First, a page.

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Hillsborough Police officers save teen who suffered cardiac arrest during basketball game

Officers save teen who went into cardiac arrest during basketball game
Officers save teen who went into cardiac arrest during basketball game 02:24

HILLSBOROUGH, N.J. -- Three Hillsborough police officers saved a 15-year-old boy's life after he went into cardiac arrest while playing basketball for the Saint James School in Basking Ridge. 

The teen collapsed on the court two minutes into the game Saturday at a Hillsborough intermediate school. 

Bystanders started performing CPR before Officer Tiana Ramos arrived on the scene, according to police. 

"He was blue, not breathing, not responding to any stimuli. So I quickly got my medic bag and hooked up the oxygen," said Ramos. 

Minutes later, two more officers jumped in to help. Officer Dylan Ely started compressions.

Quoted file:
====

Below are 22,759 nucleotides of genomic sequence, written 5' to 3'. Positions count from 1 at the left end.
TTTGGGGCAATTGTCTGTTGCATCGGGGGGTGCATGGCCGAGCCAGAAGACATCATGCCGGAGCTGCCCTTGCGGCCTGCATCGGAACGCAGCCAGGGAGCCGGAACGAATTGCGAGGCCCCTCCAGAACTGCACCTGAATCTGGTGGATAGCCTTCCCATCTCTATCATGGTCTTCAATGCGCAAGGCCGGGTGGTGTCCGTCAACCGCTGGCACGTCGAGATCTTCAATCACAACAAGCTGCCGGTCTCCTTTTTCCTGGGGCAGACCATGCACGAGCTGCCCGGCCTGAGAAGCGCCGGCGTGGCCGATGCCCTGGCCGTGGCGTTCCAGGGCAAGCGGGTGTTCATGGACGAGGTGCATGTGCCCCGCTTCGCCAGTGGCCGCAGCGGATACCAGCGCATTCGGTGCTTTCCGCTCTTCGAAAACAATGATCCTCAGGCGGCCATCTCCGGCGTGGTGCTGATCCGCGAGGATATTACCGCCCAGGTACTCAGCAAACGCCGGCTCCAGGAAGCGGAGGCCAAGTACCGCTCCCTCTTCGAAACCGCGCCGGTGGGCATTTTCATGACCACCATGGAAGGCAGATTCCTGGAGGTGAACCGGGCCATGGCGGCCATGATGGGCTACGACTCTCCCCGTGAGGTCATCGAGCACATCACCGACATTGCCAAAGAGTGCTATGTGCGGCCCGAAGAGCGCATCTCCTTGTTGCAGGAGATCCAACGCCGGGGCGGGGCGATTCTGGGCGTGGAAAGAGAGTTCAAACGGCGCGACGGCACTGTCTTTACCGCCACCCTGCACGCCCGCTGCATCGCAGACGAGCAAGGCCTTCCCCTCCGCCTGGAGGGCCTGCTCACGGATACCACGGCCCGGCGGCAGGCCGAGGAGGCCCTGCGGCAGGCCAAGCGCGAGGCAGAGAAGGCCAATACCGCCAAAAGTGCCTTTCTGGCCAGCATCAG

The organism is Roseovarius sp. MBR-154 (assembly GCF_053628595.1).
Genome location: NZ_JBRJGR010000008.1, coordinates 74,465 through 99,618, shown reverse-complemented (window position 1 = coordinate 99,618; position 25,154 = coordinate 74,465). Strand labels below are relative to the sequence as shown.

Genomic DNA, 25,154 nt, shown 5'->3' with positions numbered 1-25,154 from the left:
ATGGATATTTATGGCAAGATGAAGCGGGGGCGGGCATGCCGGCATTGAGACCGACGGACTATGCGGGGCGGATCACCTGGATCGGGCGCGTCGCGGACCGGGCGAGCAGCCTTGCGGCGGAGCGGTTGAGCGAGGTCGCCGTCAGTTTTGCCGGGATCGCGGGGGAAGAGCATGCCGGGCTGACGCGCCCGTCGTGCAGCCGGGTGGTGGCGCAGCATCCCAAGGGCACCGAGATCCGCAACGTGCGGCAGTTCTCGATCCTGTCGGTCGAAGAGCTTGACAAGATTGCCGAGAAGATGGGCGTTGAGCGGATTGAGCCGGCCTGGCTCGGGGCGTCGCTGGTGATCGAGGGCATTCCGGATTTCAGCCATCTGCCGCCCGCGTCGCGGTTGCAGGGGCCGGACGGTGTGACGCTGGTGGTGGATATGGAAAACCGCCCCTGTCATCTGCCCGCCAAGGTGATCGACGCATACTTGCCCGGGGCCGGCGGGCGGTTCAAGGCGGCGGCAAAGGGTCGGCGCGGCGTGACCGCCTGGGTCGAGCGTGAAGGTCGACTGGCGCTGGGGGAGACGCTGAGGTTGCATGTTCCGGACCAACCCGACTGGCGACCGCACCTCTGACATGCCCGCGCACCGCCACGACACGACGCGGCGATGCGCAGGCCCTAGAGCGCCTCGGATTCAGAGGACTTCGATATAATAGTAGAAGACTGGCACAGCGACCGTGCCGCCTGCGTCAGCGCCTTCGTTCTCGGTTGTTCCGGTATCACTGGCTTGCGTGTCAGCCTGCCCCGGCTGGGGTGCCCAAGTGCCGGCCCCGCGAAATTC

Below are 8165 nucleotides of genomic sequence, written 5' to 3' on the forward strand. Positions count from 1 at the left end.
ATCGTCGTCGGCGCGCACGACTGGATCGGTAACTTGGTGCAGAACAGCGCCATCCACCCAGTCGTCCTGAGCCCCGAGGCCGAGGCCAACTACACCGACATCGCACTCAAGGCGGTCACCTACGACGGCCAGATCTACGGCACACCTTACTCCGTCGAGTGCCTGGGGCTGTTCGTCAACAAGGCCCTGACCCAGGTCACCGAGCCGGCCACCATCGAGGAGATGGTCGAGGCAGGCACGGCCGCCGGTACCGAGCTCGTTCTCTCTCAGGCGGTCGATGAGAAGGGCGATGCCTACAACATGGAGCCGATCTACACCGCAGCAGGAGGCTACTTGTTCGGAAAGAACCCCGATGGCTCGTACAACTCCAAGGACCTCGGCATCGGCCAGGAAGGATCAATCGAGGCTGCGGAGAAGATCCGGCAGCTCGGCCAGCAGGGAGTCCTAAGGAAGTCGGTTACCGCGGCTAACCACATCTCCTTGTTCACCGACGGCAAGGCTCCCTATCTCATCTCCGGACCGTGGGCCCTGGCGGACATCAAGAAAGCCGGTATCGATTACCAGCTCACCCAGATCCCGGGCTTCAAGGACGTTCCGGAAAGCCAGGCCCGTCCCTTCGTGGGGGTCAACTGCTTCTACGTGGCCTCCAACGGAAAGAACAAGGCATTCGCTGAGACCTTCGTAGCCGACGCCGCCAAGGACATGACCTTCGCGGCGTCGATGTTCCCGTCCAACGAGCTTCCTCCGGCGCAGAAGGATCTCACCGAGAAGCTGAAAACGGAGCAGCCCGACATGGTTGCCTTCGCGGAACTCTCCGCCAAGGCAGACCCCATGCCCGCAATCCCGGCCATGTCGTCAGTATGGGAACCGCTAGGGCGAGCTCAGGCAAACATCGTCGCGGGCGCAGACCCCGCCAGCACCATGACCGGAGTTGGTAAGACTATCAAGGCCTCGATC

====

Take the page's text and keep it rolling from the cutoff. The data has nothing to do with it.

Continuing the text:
"The first few minutes in a situation like that is crucial," said Ely. 

"I looked to the right and the school's defibrillator was already on the ground, it was already set up. So I looked at someone who was standing over it and I said, 'Hey, hook those pads up to him. Let's try to get this defibrillator hooked up,'" said Officer Rick Tichenor. 

"After one shock was administered we were able to get a pulse and the child started breathing again and slightly responding to us calling his name," said Ramos. 

"It's amazing, not just for us as officers, but for people also. And when it comes down to the family, his dad was there. So we're glad that we were able to bring him back to his dad and get him home," said Ely. 

The teen was taken to the hospital in stable condition. 

"Being able to almost see it hands on and providing that care and getting the child back with a pulse and breathing, and now he's standing up in his bed, it's a really rewarding feeling and it's great to see that he's doing well," said Ramos. 

New Jersey law requires schools to have defibrillators on hand.

"It's very simple, the directions are on there. Don't be scared. It'll walk you through the whole thing. Our defibs actually have an audio sequence that will tell you exactly what to do," said Tichenor. 

Hillsborough Police also have them in their patrol cars.   

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